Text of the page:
Tommie Faccio, 57, found housing two years ago as part of Project 25. He has degenerative arthritis and prior to having a home and access to regular medical care, he averaged at least two ambulance trips to emergency rooms per month. Photo credit: Gary Warth, San Diego Union-Tribune
Project 25 out of San Diego, California, has issued its final report. Originally designed to offer a pathway off the streets for 25 (then increased to 34) of the most frequent users of San Diego’s emergency services, the idea behind Project 25 is simple: show how housing and medical care, delivered in concert, can reduce costs and improve health outcomes for people who are vulnerable and over-rely on crisis services.
The group of frequent users in Project 25 cost taxpayers and hospitals $4.3 million in responses to 911 calls and other emergency public safety needs in 2010. The initiative took these same people (who were also experiencing homelessness), found them housing, provided them access to preventative medical care and round-the-clock case workers, and costs dropped to $2.2 million in 2013. That’s a savings to the public of more than $2 million per year.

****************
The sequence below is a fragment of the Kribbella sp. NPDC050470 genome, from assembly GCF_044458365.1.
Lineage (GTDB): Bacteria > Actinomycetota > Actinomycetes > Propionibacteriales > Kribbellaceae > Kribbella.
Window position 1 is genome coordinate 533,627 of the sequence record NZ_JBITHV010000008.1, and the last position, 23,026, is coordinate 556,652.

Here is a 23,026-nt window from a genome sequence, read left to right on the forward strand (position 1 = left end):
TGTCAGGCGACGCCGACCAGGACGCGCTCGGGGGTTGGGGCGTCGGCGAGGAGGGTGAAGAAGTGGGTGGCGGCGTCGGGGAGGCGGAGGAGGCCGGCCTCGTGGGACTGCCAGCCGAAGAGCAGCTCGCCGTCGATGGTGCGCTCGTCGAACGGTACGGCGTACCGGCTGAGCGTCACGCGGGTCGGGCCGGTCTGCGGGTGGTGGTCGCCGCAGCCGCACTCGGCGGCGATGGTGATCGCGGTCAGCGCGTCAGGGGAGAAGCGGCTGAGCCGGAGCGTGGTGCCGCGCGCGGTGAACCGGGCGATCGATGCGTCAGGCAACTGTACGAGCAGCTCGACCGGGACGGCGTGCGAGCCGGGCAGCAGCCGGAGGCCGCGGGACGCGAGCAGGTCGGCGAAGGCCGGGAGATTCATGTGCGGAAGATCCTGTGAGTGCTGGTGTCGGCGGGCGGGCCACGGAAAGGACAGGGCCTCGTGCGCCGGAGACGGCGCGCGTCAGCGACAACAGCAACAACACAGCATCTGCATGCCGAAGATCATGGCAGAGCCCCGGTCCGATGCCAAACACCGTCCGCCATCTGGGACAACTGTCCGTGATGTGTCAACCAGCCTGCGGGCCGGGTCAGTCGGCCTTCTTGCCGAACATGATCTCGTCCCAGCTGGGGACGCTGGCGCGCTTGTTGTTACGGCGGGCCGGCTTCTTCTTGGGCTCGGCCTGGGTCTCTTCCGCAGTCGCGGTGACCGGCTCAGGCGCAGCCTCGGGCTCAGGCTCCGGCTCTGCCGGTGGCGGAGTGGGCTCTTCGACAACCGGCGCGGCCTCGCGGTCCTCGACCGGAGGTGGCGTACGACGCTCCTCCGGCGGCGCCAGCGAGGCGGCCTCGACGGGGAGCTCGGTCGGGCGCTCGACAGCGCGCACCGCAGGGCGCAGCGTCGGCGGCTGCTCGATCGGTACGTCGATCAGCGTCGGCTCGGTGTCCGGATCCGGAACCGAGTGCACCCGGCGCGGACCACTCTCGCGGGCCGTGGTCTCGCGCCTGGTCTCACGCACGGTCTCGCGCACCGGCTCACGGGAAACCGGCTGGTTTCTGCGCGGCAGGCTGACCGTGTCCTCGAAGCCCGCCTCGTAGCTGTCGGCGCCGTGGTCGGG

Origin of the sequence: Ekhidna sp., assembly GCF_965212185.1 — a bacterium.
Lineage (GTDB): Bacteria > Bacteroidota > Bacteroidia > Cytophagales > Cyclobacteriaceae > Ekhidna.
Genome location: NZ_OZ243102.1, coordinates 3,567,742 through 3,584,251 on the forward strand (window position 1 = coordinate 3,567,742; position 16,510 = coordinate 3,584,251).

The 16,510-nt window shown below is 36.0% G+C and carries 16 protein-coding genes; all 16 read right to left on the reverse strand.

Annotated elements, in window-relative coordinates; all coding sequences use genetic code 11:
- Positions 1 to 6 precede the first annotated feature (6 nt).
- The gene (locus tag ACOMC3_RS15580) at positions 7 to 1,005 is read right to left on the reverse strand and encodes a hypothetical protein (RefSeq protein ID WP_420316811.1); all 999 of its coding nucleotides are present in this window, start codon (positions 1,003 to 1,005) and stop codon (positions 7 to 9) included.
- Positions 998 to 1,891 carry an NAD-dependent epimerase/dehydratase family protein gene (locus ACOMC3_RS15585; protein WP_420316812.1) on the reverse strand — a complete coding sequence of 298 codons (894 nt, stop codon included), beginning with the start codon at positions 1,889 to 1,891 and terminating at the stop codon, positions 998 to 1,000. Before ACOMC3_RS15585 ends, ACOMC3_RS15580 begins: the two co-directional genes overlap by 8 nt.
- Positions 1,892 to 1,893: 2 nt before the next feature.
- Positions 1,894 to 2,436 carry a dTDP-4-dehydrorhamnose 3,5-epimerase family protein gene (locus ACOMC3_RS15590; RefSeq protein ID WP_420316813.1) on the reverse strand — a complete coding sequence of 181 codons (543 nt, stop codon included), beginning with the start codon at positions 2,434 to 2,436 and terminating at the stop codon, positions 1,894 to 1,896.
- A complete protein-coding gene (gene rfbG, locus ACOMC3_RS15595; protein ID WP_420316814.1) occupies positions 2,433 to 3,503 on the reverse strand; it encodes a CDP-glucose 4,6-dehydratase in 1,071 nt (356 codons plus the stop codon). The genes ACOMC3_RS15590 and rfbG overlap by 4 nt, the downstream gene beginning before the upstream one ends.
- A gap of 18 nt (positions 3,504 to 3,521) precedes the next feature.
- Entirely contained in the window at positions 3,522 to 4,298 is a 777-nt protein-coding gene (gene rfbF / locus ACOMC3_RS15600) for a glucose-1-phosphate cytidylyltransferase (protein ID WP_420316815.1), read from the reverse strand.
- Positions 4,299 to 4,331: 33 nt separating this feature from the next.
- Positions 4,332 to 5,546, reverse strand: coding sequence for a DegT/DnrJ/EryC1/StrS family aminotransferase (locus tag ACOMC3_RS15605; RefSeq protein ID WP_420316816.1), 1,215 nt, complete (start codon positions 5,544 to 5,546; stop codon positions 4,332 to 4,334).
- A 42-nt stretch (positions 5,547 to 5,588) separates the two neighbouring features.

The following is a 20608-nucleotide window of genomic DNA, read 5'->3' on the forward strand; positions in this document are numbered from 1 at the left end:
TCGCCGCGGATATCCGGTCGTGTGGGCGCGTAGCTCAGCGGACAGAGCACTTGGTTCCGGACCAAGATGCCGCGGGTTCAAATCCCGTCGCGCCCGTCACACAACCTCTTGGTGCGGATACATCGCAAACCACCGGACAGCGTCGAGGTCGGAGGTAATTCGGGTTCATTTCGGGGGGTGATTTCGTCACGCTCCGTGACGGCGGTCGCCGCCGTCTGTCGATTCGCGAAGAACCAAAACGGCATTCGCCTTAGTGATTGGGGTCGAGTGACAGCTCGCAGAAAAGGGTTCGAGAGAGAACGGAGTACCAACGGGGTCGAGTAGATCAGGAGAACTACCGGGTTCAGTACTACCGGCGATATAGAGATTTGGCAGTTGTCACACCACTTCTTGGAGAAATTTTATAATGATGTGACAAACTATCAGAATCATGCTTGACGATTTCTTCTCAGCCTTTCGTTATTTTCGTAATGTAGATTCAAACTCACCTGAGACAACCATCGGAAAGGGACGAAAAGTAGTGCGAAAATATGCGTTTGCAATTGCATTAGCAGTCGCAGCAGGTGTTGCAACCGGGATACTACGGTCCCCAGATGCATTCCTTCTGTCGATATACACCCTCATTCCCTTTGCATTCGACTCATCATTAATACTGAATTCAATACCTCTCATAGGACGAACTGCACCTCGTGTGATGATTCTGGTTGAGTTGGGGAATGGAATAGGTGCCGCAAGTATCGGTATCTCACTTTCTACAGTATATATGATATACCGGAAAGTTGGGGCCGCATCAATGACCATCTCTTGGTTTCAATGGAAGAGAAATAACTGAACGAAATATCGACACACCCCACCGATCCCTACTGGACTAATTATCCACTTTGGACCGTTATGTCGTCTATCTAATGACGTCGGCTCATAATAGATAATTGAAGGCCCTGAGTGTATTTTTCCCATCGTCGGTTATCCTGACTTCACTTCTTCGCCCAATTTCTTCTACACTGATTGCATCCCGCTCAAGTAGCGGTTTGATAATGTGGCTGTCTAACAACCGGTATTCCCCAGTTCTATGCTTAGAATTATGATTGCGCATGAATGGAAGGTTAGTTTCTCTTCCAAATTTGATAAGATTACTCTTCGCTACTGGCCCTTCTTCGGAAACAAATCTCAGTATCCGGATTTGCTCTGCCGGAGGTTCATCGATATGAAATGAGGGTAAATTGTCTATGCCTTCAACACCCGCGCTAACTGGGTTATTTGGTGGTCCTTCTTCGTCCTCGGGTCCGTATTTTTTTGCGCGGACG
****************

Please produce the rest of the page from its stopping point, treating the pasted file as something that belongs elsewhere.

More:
This was the hope of Project 25, a three-year pilot funded by the local chapter of the United Way, and its final report showcases data that proves it works. By taking people off the streets and providing them access to preventative and regular healthcare, Project 25 gave them a better life and saved a lot of money in the process.
CSH worked closely with the United Way in structuring Project 25 and framing the initial Request for Proposal.
We are pleased Project 25 will continue in San Diego under the auspices of Father Joe’s Villages, which has received funding from the Substance Abuse and Mental Health Services Administration (SAMSHA) and is now contracting with several health plans to support individual frequent users. These actions should sustain Project 25 well into the future.